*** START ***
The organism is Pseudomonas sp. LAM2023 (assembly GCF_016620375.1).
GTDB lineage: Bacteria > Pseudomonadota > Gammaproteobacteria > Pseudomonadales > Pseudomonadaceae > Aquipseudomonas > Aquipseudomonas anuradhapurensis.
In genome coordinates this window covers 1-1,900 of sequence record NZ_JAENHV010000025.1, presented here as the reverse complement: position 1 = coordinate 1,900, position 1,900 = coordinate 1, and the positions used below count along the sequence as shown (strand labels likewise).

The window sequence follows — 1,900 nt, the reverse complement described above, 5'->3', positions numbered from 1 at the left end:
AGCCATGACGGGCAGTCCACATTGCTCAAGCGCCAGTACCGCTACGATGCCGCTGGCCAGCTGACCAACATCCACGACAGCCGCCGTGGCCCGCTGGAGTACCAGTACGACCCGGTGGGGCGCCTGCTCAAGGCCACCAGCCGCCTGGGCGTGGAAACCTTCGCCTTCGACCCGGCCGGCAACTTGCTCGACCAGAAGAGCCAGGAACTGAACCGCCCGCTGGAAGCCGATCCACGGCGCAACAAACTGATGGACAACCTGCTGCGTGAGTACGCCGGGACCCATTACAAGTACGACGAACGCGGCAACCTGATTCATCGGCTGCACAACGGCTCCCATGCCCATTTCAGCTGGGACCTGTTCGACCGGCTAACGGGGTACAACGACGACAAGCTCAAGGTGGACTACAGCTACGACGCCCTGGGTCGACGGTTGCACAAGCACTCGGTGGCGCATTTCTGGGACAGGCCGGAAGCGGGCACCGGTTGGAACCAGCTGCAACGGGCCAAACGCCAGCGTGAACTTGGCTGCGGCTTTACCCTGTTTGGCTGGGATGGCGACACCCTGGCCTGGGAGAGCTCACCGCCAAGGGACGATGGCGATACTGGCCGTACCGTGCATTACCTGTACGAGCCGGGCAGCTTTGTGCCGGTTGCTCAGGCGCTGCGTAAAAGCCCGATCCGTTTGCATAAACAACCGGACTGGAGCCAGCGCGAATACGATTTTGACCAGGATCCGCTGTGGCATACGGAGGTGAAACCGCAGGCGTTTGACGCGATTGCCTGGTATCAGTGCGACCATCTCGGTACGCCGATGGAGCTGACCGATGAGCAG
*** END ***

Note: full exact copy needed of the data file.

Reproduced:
The organism is Pseudomonas sp. LAM2023 (assembly GCF_016620375.1).
GTDB lineage: Bacteria > Pseudomonadota > Gammaproteobacteria > Pseudomonadales > Pseudomonadaceae > Aquipseudomonas > Aquipseudomonas anuradhapurensis.
In genome coordinates this window covers 1-1,900 of sequence record NZ_JAENHV010000025.1, presented here as the reverse complement: position 1 = coordinate 1,900, position 1,900 = coordinate 1, and the positions used below count along the sequence as shown (strand labels likewise).

The window sequence follows — 1,900 nt, the reverse complement described above, 5'->3', positions numbered from 1 at the left end:
AGCCATGACGGGCAGTCCACATTGCTCAAGCGCCAGTACCGCTACGATGCCGCTGGCCAGCTGACCAACATCCACGACAGCCGCCGTGGCCCGCTGGAGTACCAGTACGACCCGGTGGGGCGCCTGCTCAAGGCCACCAGCCGCCTGGGCGTGGAAACCTTCGCCTTCGACCCGGCCGGCAACTTGCTCGACCAGAAGAGCCAGGAACTGAACCGCCCGCTGGAAGCCGATCCACGGCGCAACAAACTGATGGACAACCTGCTGCGTGAGTACGCCGGGACCCATTACAAGTACGACGAACGCGGCAACCTGATTCATCGGCTGCACAACGGCTCCCATGCCCATTTCAGCTGGGACCTGTTCGACCGGCTAACGGGGTACAACGACGACAAGCTCAAGGTGGACTACAGCTACGACGCCCTGGGTCGACGGTTGCACAAGCACTCGGTGGCGCATTTCTGGGACAGGCCGGAAGCGGGCACCGGTTGGAACCAGCTGCAACGGGCCAAACGCCAGCGTGAACTTGGCTGCGGCTTTACCCTGTTTGGCTGGGATGGCGACACCCTGGCCTGGGAGAGCTCACCGCCAAGGGACGATGGCGATACTGGCCGTACCGTGCATTACCTGTACGAGCCGGGCAGCTTTGTGCCGGTTGCTCAGGCGCTGCGTAAAAGCCCGATCCGTTTGCATAAACAACCGGACTGGAGCCAGCGCGAATACGATTTTGACCAGGATCCGCTGTGGCATACGGAGGTGAAACCGCAGGCGTTTGACGCGATTGCCTGGTATCAGTGCGACCATCTCGGTACGCCGATGGAGCTGACCGATGAGCAG